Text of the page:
In this paper, we propose an automated incision line determination method for virtual unfolded view generation of the stomach from 3D abdominal CT images. The previous virtual unfolding methods of the stomach required a lot of manual operations such as determination of the incision line, which heavily tasks an operator. In general, an incision line along the greater curvature of the stomach is used for making pathological specimen. In our method, an incision line is automatically determined by projecting a centerline of the stomach onto the gastric surface from a projection line. The projection line is determined by using positions of the cardia and the pylorus, that can be easily specified by two mouse clicks. The process of our method is performed as follows. We extract the stomach region using a thresholding and a labeling processes. We apply a thinning process to the stomach region, and then we extract the longest line from the result of the thinning process. We obtain a centerline of the stomach region by smoothing the longest line by using a Bezier curve. The incision line is calculated by projecting the centerline onto the gastric surface from the projection line. We applied the proposed method to 19 cases of CT images. We automatically determined incision lines. Experimintal results showed our method was able to determine incision lines along the greater curvature for most of 19 cases.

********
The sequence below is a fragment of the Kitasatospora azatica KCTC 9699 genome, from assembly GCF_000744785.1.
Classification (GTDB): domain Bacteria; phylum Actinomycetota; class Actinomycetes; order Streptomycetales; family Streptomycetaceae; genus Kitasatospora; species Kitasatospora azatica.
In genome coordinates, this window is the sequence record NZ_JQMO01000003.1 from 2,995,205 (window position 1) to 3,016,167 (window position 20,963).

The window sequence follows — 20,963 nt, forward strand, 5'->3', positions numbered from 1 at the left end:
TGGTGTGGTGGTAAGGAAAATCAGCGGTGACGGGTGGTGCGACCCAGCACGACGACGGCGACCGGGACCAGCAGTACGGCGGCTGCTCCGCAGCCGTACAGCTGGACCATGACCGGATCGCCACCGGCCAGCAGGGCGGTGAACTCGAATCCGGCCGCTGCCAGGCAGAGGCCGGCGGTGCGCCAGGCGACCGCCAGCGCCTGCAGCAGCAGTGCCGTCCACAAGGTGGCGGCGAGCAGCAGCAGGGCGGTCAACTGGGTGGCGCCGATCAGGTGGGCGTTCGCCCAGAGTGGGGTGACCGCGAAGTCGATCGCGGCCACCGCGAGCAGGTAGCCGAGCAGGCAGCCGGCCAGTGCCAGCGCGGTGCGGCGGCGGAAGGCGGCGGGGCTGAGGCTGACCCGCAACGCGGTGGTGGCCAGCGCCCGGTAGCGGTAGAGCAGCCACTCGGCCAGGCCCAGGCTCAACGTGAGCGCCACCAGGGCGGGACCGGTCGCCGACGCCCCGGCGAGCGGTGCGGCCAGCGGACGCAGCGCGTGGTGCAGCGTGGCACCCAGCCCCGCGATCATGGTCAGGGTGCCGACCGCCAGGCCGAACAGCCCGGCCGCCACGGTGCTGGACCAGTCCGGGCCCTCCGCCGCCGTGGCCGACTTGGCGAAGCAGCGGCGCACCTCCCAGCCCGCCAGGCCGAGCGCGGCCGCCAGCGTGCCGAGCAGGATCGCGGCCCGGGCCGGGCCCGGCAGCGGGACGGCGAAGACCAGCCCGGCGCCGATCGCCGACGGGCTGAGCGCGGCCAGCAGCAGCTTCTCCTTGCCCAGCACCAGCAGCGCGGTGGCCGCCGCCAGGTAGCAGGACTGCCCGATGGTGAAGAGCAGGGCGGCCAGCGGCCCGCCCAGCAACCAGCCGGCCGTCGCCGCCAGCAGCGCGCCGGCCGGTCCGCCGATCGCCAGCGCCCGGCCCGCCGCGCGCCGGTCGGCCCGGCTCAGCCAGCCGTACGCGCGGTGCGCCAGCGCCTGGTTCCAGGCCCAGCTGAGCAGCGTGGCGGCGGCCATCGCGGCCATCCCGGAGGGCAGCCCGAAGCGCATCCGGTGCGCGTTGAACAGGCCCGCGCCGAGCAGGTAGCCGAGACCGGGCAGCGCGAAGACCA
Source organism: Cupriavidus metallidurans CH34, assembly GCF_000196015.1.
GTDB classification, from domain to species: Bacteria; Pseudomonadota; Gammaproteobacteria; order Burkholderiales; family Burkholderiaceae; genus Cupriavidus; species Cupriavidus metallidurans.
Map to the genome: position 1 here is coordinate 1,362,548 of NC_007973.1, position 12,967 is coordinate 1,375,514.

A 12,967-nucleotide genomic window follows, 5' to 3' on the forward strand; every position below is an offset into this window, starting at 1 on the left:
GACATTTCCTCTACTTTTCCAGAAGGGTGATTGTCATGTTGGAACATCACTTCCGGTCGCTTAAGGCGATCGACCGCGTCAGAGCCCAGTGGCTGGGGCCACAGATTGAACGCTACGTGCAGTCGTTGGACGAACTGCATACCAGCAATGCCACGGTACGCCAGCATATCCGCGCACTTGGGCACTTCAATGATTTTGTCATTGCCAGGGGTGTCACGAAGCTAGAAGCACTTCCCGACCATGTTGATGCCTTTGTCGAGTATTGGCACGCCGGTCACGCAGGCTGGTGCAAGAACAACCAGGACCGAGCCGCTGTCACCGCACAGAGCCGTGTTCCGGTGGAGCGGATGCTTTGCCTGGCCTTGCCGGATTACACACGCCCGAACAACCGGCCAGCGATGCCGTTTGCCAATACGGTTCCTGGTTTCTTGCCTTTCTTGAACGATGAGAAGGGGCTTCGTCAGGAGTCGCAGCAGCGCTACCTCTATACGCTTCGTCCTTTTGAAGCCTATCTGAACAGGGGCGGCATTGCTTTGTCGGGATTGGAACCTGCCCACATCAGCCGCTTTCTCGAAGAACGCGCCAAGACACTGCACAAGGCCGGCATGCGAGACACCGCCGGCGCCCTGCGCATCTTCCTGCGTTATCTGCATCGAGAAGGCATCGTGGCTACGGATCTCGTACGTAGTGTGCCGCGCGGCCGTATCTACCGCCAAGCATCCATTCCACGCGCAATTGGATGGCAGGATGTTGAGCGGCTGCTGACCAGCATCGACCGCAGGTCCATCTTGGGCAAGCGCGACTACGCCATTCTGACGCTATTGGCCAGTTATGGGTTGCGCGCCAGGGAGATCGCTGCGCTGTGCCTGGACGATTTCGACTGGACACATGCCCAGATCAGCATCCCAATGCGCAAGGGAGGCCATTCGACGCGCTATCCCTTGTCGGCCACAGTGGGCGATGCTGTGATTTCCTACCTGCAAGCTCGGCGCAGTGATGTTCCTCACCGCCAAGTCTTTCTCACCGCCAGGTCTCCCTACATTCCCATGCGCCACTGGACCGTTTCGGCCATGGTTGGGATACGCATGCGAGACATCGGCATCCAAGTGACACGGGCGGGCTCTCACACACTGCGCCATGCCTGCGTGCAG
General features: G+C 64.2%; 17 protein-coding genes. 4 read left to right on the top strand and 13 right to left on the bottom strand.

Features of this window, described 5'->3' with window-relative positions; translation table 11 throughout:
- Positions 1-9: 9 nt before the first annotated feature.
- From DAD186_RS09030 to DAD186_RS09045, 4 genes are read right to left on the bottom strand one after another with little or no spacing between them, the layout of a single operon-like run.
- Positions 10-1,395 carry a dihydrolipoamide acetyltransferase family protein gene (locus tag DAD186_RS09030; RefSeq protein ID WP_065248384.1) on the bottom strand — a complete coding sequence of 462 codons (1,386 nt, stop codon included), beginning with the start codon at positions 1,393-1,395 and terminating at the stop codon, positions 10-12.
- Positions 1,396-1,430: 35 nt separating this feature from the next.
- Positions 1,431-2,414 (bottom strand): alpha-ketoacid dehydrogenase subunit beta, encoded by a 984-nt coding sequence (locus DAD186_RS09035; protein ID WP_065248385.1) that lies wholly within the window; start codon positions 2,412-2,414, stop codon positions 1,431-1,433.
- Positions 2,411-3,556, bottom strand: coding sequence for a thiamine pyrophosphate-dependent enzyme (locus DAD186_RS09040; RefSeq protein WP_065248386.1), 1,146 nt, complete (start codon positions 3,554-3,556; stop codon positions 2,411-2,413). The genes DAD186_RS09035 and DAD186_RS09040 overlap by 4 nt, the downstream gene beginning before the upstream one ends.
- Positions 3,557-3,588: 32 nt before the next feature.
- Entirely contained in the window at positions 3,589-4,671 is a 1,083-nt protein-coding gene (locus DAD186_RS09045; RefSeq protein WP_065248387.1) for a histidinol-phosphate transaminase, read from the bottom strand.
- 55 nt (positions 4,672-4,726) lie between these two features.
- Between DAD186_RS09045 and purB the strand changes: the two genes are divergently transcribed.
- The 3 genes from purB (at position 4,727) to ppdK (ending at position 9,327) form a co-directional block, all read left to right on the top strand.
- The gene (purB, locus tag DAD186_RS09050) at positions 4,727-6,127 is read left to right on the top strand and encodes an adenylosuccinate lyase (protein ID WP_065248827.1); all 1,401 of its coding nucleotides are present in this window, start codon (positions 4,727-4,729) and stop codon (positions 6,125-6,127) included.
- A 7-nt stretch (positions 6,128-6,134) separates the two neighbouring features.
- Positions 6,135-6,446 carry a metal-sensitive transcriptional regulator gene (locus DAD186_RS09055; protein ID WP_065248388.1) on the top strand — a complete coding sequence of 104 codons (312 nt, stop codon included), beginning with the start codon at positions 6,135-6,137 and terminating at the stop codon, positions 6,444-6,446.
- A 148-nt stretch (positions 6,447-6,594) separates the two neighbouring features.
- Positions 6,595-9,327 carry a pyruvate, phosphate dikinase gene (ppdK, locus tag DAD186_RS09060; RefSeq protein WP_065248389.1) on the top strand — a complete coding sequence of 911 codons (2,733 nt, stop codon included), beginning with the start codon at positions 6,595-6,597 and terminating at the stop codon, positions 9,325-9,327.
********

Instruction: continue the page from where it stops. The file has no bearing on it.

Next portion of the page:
15. False-positive F-18 FDG uptake in PET/CT studies in pediatric patients with abdominal Burkitt's lymphoma.

    PubMed

    Riad, Raef; Omar, Walid; Sidhom, Iman; Zamzam, Manal; Zaky, Iman; Hafez, Magdy; Abdel-Dayem, Hussein M

    2010-03-01

    In pediatric patients with abdominal Burkitt's lymphoma, the involvement of the gastrointestinal tract and abdominal lymph nodes are the main presenting feature of the disease. Chemotherapy is the main treatment modality and could be preceded by surgical excision of the abdominal masses. To achieve cure or long-term disease-free survival a balance has to be struck between aggressive chemotherapy and the probability of tumor necrosis secondary to treatment complicated by acute infections, perforation or intestinal bleeding. F-18 fluorodeoxyglucose-positron emission tomography/computed tomography (F-18 FDG-PET/CT) has been recommended over conventional imaging modalities for the follow-up of these patients and for monitoring treatment response. As the incidences of postchemotherapy complications are high, the positive predictive value of PET/CT studies in these patients is very low and the false-positive rate is high from acute infections and tumor necrosis. Accordingly, histopathological confirmation of positive lesions on F-18 FDG-PET/CT studies is essential. This is especially important as post-therapy complications might present with nonspecific and nonurgent symptoms. At the same time initiating a second course of salvage chemotherapy is risky. Retrospectively reviewed F-18 FDG-PET/CT studies for 28 pediatric patients with abdominal Burkitt's lymphoma and diffuse large B-cell lymphoma after their treatment with chemotherapy or surgery. Four positive studies were found. All had pathological verification and were because of acute inflammation and tumor necrosis and there was no evidence of viable tumor cells. One patient had multiple recurrent lesions in the abdomen after the initial surgical excision and before starting chemotherapy. The incidence of acute complications in this series is 10.7%. This study confirms the high incidence of tumor necrosis and inflammation after chemotherapy for the abdominal Burkitt's lymphoma and consequently, the incidence of true

  16. Optimal table feed in run-off CT angiography in patients with abdominal aortic aneurysms.

    PubMed

    Werncke, T; von Falck, C; Wittmann, M; Elgeti, T; Wacker, F K; Meyer, B C

    2013-09-01